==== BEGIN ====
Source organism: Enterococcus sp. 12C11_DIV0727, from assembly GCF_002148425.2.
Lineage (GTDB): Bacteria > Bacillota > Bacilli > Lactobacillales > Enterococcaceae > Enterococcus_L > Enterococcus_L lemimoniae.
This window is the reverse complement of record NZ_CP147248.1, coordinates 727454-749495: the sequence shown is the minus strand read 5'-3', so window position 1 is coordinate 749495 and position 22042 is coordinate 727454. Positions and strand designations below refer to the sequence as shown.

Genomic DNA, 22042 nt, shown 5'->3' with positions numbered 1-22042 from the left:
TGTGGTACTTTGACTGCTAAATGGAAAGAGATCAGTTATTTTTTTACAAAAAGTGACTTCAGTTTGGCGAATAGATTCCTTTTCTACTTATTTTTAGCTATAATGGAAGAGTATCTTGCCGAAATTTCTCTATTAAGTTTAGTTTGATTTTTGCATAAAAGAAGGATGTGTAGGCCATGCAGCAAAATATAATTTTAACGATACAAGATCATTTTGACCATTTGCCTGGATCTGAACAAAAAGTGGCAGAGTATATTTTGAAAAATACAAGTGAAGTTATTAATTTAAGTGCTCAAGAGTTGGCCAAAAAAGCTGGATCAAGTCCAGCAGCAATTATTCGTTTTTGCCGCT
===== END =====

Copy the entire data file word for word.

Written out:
Source organism: Enterococcus sp. 12C11_DIV0727, from assembly GCF_002148425.2.
Lineage (GTDB): Bacteria > Bacillota > Bacilli > Lactobacillales > Enterococcaceae > Enterococcus_L > Enterococcus_L lemimoniae.
This window is the reverse complement of record NZ_CP147248.1, coordinates 727454-749495: the sequence shown is the minus strand read 5'-3', so window position 1 is coordinate 749495 and position 22042 is coordinate 727454. Positions and strand designations below refer to the sequence as shown.

Genomic DNA, 22042 nt, shown 5'->3' with positions numbered 1-22042 from the left:
TGTGGTACTTTGACTGCTAAATGGAAAGAGATCAGTTATTTTTTTACAAAAAGTGACTTCAGTTTGGCGAATAGATTCCTTTTCTACTTATTTTTAGCTATAATGGAAGAGTATCTTGCCGAAATTTCTCTATTAAGTTTAGTTTGATTTTTGCATAAAAGAAGGATGTGTAGGCCATGCAGCAAAATATAATTTTAACGATACAAGATCATTTTGACCATTTGCCTGGATCTGAACAAAAAGTGGCAGAGTATATTTTGAAAAATACAAGTGAAGTTATTAATTTAAGTGCTCAAGAGTTGGCCAAAAAAGCTGGATCAAGTCCAGCAGCAATTATTCGTTTTTGCCGCT